“Lead us not into temptation, but deliver us from evil.” All professing Christians will easily confirm an existence  in God, many will not be so quick to acknowledge the devil and his army of demons. But Christ clearly taught in the reality of daily temptations, and furthermore, no temptation can come from God. It follows that an evil spiritual force is playing a role in the life of a Christian, and that force is not to be taken lightly. For temptations do not come in obvious packages. No enemy sends the good guy a package labeled “bomb.” Instead he hides the bomb in a cake. (I reference Peter Pan here). But we are tempted when our guard is down, and these desires (usually with good initial intentions) lead us down a path we never before anticipated. We only like “gambling for fun with our friends”; “it is nothing more than a sexual joke, no harm in that”; “it’s only gossip, and if he only knew how much a prig he was, well, it’d do him some good”; “I know I probably shouldn’t covet my neighbor’s wife, but, hey, a wife’s a good thing in and of itself, what’s wrong with a little desire?” And the little lie we tell ourselves is like a horrible seed. Satan knows what we want perhaps more than we do or are ware of, and he does not apologize for using it against us.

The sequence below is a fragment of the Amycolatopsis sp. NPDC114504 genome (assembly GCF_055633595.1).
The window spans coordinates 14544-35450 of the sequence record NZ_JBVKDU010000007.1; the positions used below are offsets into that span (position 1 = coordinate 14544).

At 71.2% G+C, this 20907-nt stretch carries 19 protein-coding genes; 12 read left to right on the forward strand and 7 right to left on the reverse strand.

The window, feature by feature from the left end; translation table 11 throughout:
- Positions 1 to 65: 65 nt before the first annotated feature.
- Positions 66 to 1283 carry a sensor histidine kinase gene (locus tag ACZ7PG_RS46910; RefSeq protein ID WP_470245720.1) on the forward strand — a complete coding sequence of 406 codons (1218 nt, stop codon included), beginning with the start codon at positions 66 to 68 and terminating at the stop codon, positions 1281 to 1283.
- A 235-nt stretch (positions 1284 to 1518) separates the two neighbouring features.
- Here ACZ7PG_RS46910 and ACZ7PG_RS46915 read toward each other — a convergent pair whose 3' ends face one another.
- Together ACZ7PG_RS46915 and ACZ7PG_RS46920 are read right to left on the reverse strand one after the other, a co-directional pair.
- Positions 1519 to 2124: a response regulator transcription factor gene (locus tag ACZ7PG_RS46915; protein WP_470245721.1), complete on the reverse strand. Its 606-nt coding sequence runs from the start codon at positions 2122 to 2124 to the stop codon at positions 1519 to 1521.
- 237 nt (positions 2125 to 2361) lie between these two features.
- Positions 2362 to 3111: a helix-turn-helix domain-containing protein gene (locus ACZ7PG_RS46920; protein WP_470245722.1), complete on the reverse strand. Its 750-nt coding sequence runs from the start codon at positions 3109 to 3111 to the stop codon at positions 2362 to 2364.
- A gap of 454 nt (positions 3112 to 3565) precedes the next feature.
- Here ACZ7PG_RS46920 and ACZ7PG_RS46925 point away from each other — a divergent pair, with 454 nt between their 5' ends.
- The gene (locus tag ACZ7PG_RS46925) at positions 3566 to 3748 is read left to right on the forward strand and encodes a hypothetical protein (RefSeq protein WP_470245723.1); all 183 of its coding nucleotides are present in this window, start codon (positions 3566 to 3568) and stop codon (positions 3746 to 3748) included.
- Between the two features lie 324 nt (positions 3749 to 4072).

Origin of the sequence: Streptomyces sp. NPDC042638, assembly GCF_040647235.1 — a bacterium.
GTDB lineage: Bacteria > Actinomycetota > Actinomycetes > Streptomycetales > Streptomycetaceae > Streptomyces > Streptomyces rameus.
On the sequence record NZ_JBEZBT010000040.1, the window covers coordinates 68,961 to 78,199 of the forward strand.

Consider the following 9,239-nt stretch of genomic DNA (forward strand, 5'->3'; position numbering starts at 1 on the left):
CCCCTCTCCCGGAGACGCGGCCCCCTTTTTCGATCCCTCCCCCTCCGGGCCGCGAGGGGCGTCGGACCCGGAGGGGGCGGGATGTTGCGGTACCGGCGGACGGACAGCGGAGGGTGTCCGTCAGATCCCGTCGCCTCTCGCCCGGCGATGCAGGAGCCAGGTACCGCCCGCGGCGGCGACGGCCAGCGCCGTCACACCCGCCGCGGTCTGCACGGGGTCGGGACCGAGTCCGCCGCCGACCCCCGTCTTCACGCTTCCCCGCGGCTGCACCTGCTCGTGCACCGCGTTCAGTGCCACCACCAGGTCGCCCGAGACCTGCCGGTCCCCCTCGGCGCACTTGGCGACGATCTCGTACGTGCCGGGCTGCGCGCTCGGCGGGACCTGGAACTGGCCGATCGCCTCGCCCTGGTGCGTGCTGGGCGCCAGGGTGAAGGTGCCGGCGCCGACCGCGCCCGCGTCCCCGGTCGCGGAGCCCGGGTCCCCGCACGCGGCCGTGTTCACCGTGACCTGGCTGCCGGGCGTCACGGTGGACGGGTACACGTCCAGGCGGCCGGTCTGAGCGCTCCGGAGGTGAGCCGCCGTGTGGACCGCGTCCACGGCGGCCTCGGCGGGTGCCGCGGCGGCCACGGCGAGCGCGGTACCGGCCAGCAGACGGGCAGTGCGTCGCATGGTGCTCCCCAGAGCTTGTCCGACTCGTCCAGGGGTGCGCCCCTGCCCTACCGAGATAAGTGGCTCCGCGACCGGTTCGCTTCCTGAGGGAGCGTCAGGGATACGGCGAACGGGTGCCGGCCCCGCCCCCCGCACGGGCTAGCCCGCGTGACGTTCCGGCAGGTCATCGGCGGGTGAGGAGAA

It is so fitting that this part of the prayer is placed at the end. How often is this one overlooked? If it is not the most important aspect of the prayer, it is the most imperative. For our entire day is filled with temptations we do not even see or notice, masked in our own desires, and this prayer should be on our lips not just as we close but as we live our day: as we watch the news, drive to work, at work, perhaps most importantly, during down time. It is only our pride and arrogance that neglects this prayer – our seeming ability to overcome temptation on our own, or our lack of belief that it is really happening. But Satan cares not how he drags us to perdition, whether it be slow or fast, and when our desires conceive unchecked, they breed sin and death. Read The Faerie Queene and Pilgrim’s Progress and do not think that an epic spiritual battle only happens in Faerieland. We are bombarded daily as Satan uses our own selves against us, and, at times, the last person I want to be is myself.